ORLANDO, FL — A global search is underway for a rare blood type to help a Florida toddler who is battling what medical experts described as a very aggressive form of cancer. The child, identified as two-year-old Zainab of South Florida, suffers from neuroblastoma.

OneBlood, a local not-for-profit blood center serving Florida and other parts of the southeast, issued an urgent appeal on Monday to find donors with Zainab’s blood type.

“Zainab’s blood is extremely rare because she is missing a common antigen that most people carry on their red blood cells,” according to organization officials. “The antigen is called ‘Indian B'(Inb).”

Zainab’s father, Raheel Mughal, said his daughter needs blood to survive.

“I encourage everyone to please go out and donate the blood,” he said. “It’s a humble request and I request it from my heart. My daughter’s life very much depends on the blood. So please, donate the blood for my daughter.”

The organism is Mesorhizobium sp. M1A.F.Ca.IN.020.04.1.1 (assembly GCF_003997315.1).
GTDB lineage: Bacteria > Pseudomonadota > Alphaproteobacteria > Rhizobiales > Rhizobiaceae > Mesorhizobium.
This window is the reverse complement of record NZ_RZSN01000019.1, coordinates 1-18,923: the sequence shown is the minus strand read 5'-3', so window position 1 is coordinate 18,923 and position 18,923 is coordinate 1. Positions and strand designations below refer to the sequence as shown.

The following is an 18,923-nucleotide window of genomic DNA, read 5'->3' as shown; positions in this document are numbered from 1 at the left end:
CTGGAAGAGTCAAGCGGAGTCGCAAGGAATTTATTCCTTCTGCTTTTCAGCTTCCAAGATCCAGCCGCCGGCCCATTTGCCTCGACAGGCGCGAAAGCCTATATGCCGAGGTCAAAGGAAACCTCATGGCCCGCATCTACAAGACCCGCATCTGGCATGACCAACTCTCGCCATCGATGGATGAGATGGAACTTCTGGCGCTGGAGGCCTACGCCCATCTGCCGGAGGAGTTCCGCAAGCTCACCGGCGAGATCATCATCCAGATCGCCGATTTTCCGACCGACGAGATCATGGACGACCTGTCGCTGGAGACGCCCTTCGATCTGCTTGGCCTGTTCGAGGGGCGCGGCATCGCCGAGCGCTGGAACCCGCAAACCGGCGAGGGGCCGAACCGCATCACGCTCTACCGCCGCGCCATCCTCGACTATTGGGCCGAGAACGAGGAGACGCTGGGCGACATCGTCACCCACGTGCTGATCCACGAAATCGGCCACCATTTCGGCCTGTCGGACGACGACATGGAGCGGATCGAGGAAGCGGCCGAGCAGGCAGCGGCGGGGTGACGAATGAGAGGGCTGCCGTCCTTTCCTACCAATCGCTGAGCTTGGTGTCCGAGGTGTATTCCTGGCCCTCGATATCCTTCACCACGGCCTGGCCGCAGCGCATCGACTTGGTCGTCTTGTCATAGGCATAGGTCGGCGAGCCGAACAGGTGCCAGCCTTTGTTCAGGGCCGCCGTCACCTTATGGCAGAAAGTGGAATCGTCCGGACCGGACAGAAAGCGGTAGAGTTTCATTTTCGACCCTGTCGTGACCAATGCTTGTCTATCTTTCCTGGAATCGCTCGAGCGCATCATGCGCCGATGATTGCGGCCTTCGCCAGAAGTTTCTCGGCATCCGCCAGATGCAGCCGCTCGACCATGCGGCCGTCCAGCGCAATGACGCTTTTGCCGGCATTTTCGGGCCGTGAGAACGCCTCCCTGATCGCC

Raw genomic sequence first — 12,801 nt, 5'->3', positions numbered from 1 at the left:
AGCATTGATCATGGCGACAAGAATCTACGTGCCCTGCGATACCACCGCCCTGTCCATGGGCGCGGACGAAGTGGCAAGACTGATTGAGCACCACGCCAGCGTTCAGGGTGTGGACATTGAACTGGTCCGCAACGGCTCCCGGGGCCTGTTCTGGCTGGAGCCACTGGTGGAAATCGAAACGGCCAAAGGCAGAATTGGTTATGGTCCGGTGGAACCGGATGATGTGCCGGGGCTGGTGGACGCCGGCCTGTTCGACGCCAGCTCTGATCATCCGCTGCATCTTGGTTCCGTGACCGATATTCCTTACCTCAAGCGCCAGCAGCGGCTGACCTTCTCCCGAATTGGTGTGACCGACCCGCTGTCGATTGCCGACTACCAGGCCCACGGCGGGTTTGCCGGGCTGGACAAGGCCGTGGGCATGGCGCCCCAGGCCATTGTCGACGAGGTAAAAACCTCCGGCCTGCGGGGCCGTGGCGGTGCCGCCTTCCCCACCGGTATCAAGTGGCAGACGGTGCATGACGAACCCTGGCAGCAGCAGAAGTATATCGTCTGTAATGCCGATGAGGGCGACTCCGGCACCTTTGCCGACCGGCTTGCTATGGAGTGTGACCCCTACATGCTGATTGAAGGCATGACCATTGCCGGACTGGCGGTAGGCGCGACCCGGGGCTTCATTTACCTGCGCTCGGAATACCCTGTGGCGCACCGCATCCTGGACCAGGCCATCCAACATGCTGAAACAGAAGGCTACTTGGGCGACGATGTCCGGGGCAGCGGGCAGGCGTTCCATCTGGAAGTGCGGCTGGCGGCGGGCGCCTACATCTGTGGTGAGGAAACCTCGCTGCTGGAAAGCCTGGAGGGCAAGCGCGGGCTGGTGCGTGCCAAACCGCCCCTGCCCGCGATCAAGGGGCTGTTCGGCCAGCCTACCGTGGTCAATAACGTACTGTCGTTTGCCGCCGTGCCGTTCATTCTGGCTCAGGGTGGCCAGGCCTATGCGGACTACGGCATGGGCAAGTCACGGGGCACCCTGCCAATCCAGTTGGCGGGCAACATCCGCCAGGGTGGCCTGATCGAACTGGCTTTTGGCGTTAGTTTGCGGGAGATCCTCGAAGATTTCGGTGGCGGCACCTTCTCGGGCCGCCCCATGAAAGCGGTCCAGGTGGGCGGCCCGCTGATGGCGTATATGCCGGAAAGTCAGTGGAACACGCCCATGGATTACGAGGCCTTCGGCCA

The search is complicated by genetics, according to medical experts.

“For a person to be a possible match for Zainab, they must also be missing the Indian B antigen, or the little girl’s body will reject the blood,” said OneBlood officials. “Statistically, the only people who are likely to be a match for Zainab are people of Pakistani, Indian or Iranian descent. Of these populations, less than 4 percent of the people are actually missing the Indian B antigen.”

OneBlood reported that three potential donors have been identified, including one near London.

“It’s the first time OneBlood has ever received an international donor for a local patient,” organization officials said. “The other two matching donors are from the United States.”

To be a match for Zainab a donor must meet the following criteria:

Must be exclusively Pakistani, Indian or Iranian descent – meaning the donor’s birth parents are both 100 percent Pakistani, Indian or Iranian.
Must be blood type “O” or “A.”

Click here for donation information.